Matching Items (8)

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Tell Me A Story I Can Believe: A Novel Approach to the Climate Crisis

Description

Like many other works of climate fiction, such as The Sea and Summer and Here, Kim Stanley Robinson’s New York 2140 pictures a city of the future that has transformed

Like many other works of climate fiction, such as The Sea and Summer and Here, Kim Stanley Robinson’s New York 2140 pictures a city of the future that has transformed as a result of the rising sea levels caused by a number of dramatic events due to human activity. As a larger genre, climate fiction can offer us a way to picture ourselves in a state of crisis still forthcoming and to help us better prepare for a future where drastic climate events are the new norm if not avert that future all together. Unlike other novels that focus on the anxieties felt over these changes, Robinson focuses on the logic that allows contemporary societies to refuse to confront climate change. The novel challenges the economic ideology that has brought us to our current state of climate denial—the novel is a critique of capital as much as it is a call to action to implement change in our struggle to save our planet.

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Date Created
  • 2020-05

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The Vilification of Wilderness and Its Relation to the African Experience in Toni Morrison’s Beloved and Joseph Conrad’s The Heart of Darkness: An Ecocriticism

Description

First-wave ecocriticism, while studying the relationship between humans and the environment with the focus of emphasizing the value of nature, maintains a categorical divide between these two highly connected subjects.

First-wave ecocriticism, while studying the relationship between humans and the environment with the focus of emphasizing the value of nature, maintains a categorical divide between these two highly connected subjects. However, second-wave ecocritical studies reduce this gap between nature and humans by analyzing the environment’s ultimate self, humans as part of that environment, and comparisons between the treatment of enslaved bodies and the land. A second-wave ecocritical approach is used to examine the vilification of wilderness versus the claim of the cultivated environment despite its violent history and its impact on other captive bodies within Joseph Conrad’s Heart of Darkness (1899) and Toni Morrison's Beloved (1987). It finds the perception of the wilderness is used to define other enslaved entities, characterizing them as villainous and so excusing their exploitation and mistreatment. Conrad's novel follows the story of Marlow and internally, the story of Kurtz, both of whom are members of The Company that goes on expeditions to find ivory in the Congo. The jungle, which is seen as a possession and exploitable by other colonists, differs from Kurtz’ view after living with the Natives in the Congo. Rather, Marlow finds that European colonists possessive hunt for ivory, a sought-after commodity, into territory they claimed for themselves after brandishing it wild, reflected their perceived darkness of the jungle back onto themselves. Morrison’s novel introduces Sethe, who kills her child, Beloved, to spare her from the life of a slave. In both novels, the utility of the enslaved body is regarded as more important than its selfhood, which serves to not only categorize slaves as lower than both humans and animals, but removes their ability to represent themselves through communication, further disallowing them to own themselves or speak against actions that have been taken against them.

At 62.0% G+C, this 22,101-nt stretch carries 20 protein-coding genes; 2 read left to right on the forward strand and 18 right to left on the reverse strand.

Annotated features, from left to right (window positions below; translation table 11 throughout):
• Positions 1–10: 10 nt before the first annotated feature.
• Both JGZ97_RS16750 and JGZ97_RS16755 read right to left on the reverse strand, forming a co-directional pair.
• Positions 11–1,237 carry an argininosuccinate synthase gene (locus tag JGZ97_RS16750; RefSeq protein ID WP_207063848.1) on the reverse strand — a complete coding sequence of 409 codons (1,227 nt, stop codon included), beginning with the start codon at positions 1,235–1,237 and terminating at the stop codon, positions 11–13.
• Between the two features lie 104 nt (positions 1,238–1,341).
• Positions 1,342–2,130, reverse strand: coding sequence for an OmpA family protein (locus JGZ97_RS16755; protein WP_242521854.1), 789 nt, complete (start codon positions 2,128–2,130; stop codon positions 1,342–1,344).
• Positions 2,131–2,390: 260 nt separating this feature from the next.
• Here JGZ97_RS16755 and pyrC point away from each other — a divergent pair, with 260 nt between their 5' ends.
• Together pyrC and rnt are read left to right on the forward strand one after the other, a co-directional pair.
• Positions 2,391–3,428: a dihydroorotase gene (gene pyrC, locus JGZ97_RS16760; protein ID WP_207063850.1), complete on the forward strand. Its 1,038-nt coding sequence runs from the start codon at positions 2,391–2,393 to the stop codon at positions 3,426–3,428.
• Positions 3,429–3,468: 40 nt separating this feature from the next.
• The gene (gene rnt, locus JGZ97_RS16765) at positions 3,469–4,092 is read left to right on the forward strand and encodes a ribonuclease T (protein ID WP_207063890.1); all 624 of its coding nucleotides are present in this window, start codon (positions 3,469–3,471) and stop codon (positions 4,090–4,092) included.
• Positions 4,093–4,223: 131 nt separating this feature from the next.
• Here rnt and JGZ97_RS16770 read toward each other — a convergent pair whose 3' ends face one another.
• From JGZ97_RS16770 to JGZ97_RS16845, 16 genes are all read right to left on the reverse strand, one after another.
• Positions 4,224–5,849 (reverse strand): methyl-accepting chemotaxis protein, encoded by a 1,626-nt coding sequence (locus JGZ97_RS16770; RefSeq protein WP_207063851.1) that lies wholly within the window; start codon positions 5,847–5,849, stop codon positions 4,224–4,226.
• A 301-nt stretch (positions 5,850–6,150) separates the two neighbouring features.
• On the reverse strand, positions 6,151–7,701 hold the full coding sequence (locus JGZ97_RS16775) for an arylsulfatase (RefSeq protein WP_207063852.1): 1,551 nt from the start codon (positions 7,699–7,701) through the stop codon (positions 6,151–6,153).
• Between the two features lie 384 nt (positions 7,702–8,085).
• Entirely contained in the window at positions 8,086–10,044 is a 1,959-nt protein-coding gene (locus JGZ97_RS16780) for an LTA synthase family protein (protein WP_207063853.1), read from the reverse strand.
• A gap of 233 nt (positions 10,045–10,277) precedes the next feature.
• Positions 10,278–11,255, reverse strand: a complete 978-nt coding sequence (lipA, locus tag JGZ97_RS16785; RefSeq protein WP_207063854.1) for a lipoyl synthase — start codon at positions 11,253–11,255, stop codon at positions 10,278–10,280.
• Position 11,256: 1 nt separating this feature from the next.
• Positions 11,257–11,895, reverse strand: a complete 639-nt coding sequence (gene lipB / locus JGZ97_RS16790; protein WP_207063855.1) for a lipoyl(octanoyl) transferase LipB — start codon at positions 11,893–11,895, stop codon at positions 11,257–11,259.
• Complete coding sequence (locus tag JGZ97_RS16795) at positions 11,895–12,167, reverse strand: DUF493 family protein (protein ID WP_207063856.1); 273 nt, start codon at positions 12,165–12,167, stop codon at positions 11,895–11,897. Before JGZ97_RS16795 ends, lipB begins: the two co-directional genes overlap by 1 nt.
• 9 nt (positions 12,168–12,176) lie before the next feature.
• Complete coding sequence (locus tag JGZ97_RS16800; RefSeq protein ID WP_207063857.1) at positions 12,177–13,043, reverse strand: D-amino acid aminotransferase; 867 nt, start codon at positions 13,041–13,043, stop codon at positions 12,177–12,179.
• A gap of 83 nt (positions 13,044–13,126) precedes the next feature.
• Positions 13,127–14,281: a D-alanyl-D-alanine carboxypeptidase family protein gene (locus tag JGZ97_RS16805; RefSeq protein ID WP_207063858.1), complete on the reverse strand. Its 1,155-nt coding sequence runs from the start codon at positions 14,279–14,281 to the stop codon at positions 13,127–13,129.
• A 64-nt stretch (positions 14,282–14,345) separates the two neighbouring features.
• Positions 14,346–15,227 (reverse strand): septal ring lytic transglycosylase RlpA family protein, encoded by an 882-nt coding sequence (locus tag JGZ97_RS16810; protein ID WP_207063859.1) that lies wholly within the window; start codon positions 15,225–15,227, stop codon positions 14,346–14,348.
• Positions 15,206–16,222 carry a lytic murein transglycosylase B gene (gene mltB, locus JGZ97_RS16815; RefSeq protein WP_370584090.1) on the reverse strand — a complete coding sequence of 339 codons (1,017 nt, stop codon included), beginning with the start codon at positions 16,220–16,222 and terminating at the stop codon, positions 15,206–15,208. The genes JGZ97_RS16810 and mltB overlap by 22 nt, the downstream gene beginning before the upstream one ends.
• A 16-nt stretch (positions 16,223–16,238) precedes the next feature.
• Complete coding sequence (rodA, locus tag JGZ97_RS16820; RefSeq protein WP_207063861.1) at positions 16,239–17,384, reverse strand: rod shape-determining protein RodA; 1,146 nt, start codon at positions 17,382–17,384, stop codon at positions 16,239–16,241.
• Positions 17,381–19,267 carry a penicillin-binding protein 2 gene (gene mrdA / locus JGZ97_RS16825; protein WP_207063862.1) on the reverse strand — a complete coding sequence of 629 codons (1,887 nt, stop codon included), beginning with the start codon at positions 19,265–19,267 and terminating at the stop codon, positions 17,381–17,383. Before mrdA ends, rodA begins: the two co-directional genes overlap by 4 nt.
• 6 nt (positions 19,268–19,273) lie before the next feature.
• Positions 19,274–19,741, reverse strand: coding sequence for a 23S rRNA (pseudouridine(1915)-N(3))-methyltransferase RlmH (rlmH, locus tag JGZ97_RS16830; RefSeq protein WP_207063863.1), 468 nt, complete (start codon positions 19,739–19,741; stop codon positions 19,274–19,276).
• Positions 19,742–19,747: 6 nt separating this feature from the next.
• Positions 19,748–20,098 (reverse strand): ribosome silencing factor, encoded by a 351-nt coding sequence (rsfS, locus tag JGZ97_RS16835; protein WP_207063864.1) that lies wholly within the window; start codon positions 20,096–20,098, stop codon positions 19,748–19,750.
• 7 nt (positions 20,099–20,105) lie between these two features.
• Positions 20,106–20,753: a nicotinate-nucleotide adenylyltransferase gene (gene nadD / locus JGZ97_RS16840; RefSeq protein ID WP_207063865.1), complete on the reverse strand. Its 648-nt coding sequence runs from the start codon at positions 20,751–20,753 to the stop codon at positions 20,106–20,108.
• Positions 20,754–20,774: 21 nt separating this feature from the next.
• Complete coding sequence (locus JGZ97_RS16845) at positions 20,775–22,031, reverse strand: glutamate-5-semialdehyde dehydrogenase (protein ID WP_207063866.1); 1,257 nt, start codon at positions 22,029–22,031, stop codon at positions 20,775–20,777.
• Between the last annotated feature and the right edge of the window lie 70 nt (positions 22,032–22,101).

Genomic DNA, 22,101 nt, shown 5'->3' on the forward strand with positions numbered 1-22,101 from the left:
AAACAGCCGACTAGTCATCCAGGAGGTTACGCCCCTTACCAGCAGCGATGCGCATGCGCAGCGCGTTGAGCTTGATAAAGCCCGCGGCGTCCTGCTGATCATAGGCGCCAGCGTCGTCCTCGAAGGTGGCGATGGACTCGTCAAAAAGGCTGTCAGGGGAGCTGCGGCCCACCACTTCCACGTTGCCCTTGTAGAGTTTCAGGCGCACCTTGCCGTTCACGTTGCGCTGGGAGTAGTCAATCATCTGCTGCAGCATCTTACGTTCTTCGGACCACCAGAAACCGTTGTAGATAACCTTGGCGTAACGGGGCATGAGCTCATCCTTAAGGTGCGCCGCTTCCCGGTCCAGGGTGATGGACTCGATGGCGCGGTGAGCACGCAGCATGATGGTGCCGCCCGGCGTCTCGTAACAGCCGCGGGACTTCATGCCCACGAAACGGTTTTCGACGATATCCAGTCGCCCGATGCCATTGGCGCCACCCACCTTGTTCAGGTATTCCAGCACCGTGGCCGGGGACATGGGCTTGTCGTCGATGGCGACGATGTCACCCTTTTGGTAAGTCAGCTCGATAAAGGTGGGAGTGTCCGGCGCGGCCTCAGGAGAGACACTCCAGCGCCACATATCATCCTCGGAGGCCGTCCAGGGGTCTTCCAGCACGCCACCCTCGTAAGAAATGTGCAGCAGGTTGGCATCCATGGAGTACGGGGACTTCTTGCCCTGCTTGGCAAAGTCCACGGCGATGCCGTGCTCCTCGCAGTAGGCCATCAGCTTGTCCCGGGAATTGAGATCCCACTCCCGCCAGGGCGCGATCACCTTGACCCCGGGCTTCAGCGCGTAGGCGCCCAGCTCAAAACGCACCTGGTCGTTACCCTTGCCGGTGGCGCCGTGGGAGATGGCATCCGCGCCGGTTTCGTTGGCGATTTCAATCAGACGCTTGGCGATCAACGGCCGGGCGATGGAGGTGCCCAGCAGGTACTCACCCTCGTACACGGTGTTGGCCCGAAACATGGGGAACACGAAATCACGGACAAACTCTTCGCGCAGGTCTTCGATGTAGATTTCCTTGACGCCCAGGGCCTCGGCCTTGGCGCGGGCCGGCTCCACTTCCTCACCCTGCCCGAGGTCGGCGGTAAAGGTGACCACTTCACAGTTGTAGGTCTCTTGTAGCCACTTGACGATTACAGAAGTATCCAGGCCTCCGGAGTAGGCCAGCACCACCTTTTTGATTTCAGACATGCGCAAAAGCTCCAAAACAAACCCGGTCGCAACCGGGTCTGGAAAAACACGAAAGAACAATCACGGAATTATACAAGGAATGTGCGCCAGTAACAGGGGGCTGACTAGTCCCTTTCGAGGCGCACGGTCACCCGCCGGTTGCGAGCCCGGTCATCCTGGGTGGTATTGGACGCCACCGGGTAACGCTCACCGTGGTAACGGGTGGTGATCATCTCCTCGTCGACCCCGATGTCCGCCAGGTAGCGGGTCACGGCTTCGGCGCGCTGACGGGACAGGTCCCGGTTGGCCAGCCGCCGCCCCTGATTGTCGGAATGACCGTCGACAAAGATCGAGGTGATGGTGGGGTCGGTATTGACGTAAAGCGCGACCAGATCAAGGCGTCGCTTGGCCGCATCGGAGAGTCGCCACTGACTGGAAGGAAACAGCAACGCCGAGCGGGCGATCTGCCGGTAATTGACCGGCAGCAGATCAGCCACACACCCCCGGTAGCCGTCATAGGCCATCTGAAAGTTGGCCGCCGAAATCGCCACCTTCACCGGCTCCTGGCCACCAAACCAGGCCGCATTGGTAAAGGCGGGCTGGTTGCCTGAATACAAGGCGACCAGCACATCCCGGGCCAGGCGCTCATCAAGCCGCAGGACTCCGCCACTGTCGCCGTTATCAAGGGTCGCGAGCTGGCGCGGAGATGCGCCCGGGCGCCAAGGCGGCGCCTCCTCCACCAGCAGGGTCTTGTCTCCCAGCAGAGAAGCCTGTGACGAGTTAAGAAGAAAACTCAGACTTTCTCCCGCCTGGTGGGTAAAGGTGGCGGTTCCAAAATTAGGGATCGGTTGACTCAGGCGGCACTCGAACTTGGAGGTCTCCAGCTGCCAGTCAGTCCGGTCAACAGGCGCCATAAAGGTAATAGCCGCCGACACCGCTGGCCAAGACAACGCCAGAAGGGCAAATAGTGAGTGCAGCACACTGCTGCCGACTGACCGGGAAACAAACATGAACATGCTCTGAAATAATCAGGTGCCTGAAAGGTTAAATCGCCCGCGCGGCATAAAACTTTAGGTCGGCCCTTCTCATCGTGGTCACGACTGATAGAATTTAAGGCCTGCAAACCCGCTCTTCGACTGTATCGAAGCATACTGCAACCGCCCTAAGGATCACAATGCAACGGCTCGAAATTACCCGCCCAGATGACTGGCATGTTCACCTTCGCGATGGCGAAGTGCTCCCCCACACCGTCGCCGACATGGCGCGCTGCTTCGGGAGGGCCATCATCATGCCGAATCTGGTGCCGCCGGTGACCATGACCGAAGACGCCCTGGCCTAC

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  • 2021-05

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Of Weasels and Words: The Contemporary Landscape of Environmental Writing and Publishing

Description

As parallel revolutions in publishing and environmental discourse are underway, literary journals are increasingly home to a new kind of nature writing. These journals and the writers they publish are

As parallel revolutions in publishing and environmental discourse are underway, literary journals are increasingly home to a new kind of nature writing. These journals and the writers they publish are reinventing our old definitions of nature and place by positioning humans in the center of a highly endangered but vibrantly alive world. Each publication is a testament to the importance of literature in the conservation of the planet and the power of words in connecting us to our Earth.

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Date Created
  • 2015-05

Awaken: Young Adult Fiction as a Conduit to Conversation about Ecocriticism and Sustainability

Description

This project uses ecocriticism to analyze prevalent issues in sustainability and resource management, as depicted in Science Fiction Literature. Through the essays in which I used the Keywords for Environmental

This project uses ecocriticism to analyze prevalent issues in sustainability and resource management, as depicted in Science Fiction Literature. Through the essays in which I used the Keywords for Environmental Studies textbook by Joni Adamson et al., I analyzed how current Science Fiction novels deal with environmental issues. I then applied my findings to writing my own Science Fiction narrative, written in a Young Adult style to introduce the youth to the environmental problems we face in a creative and engaging manner.